Speculative and Anticipatory Orientations Towards the Future

This is part 3 in a 3 part series of posts based on work I presented at Designing Interactive Systems (DIS) this year on analyzing concept videos. Read part 1, part 2, or find out more about the project on the project page or download the full paper

After doing a close reading and analyzing the concept videos for Google Glass (a pair of glasses with a heads up display) and Microsoft HoloLens (a pair of augmented reality goggles), we also looked at media reaction to these videos and these products’ announcements.

After both concept videos were released, media authors used the videos as a starting point to further imagine the future world with Glass and HoloLens, and the implications of living in those worlds. Yet they portrayed the future in two different ways: some discussed the future by critiquing the world depicted in the companies’ concept videos, while others accepted the depicted worlds. We distinguish between these two orientations, terming them speculative and anticipatory.

Some of the authors challenged the future narratives presented by companies which we term speculative orientations, inspired by speculative design (as discussed by Dunne & Raby and Gaver & Martin). These challenge corporate narratives and often present or explore alternative future visions. Speculative orientations may suggest an opportunity to change, refine, or consider other designs.

One example of this orientation is Kashmir Hill’s discussion of a possible future much different than Google’s concept video:

It’s easy to imagine lots of other situations in which it’d be attractive to be able to snap photos all of the time, whether with friends, on the subway, on a road trip, walking down the street, at the beach, at clubs, at bars, on an airplane […] We could all become surveillance cameras, but with legs and Instagram filters

Another example is Lore Sjoberg’s imaginings of different types of “smart” devices that might supplant Glass, such as smart hats or smart walking sticks, in some ways critiquing the perceived silliness of having computerized glasses.

One example was the creation of a Google Glass parody concept video by Tom Scott, showing other ways Glass might be used in the world – recording things in inopportune times, showing users literal popup ads, and people bumping into unseen physical objects.

Written critiques, alternate subversive scenarios, and parodies provided reflections on what social experience and intimacy might mean with Glass, questioned Google’s motives, and explored how new social norms enabled by Glass may raise privacy concerns.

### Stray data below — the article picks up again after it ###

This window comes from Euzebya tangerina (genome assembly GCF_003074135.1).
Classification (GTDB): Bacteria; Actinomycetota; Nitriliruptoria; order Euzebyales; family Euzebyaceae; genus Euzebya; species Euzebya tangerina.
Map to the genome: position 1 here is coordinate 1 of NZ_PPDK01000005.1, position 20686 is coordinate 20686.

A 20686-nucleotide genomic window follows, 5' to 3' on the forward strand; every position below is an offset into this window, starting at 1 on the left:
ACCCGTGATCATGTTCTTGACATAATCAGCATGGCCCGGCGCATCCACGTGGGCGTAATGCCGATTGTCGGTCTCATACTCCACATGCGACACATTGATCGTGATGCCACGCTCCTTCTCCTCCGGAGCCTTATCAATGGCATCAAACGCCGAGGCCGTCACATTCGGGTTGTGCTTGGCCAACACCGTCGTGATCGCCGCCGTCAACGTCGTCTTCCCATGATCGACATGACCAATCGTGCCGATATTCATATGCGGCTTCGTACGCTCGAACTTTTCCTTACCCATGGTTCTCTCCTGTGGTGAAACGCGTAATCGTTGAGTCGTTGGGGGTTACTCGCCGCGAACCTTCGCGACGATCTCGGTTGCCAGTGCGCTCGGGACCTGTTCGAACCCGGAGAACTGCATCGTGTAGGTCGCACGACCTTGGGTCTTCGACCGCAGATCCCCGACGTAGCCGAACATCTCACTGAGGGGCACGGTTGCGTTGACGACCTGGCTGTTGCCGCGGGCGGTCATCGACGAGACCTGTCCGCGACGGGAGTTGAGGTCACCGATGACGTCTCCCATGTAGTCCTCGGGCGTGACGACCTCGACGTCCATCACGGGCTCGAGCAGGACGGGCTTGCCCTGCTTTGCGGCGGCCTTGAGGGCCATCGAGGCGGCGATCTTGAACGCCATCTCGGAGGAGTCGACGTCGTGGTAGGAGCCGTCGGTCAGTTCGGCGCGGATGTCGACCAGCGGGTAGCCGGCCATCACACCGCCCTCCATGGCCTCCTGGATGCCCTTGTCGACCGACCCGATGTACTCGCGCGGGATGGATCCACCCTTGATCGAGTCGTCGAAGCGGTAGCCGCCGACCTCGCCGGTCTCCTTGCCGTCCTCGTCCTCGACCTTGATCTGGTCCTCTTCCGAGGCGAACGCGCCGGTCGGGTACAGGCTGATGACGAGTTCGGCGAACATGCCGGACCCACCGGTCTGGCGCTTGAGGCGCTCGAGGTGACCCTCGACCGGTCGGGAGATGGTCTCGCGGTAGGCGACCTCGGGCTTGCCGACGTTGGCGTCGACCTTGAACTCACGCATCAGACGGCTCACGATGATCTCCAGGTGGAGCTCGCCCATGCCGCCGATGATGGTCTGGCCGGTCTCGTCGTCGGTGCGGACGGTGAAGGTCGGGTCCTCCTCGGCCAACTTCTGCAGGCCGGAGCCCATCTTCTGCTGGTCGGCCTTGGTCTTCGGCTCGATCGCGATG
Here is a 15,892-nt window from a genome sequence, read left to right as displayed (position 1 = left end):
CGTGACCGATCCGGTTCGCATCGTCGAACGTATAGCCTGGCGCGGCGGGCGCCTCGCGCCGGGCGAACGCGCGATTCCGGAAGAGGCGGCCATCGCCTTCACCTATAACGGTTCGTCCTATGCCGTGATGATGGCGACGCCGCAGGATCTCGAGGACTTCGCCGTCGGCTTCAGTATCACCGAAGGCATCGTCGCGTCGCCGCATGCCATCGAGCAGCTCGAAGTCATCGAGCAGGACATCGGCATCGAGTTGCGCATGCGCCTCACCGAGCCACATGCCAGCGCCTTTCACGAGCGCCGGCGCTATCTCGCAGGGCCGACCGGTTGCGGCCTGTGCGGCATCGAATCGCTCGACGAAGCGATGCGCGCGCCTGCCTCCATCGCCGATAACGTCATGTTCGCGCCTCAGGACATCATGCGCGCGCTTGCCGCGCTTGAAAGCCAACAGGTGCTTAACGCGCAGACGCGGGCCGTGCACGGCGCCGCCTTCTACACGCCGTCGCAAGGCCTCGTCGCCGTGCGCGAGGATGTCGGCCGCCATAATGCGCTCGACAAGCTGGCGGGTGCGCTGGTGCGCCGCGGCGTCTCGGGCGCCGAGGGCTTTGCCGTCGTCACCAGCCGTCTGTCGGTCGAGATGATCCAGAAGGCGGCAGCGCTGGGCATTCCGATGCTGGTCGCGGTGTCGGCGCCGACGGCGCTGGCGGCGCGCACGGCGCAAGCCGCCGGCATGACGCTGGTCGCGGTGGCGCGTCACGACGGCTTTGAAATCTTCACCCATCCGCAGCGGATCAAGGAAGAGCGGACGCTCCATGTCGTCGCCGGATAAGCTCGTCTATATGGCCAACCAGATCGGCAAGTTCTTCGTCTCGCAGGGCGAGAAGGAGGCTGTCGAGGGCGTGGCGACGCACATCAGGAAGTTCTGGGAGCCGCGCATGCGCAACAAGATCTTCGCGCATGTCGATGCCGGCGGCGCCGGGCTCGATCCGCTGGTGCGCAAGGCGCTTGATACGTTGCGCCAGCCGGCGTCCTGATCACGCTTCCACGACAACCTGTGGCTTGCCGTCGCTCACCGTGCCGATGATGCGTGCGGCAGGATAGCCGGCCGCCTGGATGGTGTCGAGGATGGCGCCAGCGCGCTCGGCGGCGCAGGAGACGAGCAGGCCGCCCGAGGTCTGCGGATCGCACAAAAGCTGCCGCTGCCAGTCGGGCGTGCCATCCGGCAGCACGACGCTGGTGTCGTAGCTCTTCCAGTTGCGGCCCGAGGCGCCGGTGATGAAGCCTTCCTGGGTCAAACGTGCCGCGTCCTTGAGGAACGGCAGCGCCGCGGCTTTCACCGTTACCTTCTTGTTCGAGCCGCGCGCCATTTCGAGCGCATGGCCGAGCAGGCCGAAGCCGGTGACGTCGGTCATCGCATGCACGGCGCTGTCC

Alternatively, other authors largely accepted the corporate narratives of the future as true and imagined the world within those parameters, which we term anticipatory orientations (influenced by work on anticipation in Science & Technology Studies and Steinhardt & Jackson’s concept of “anticipation work”). These orientations foresee a singular future, and work to build, maintain, and move toward a particular vision of the future. Anticipatory orientations are more likely as a technology moves closer to its public release. Anticipatory orientations may suggest greater acceptance of a new product but less space for changing a product’s design.  For instance, with less space for critique or reconsideration of the design, some people began taking other types of concrete steps to prepare for the arrival of the anticipated future, such as bars and other private establishments that pre-emptively banned Glass due to privacy concerns, or the Stop the Cyborgs campaign.

Another example of the anticipatory orientation is Jessi Hempel’s description of the future with HoloLens, which followed the parameters of the future world presented in the HoloLens concept video.

you used to compute on a screen, entering commands on a keyboard. Cyberspace was somewhere else. […] In the very near future, you’ll compute in the physical world. […] What will this look like? Well, holograms.

Similarly, Patrick Moorhead imagines the use of HoloLens in line with the way it is portrayed  in the video.

I like that the headset is only designed to be worn for a few hours a day for a very specific purpose […] That is one reason why I am considering the HoloLens as a productivity device first and entertainment second

These anticipatory orientations imagine the future, but take the videos’ depicted future at face value.

These two orientations are not mutually exclusive, but rather lay on a spectrum. However, distinguishing between them allows us to be more precise about ways people discuss and imagine the future.

These raise interesting questions to look at in the future. What might it mean to design or present an artifact to evoke an anticipatory or speculative orientation? Is that something even worth doing? What might it mean for a Kickstarter video to encourage one orientation over another? What might it mean to have one orientation over another with regards to a technology that violates rights like privacy or free speech? As new technologies are created and distributed, it is worth asking how people imagine how those technologies will be used in daily life.

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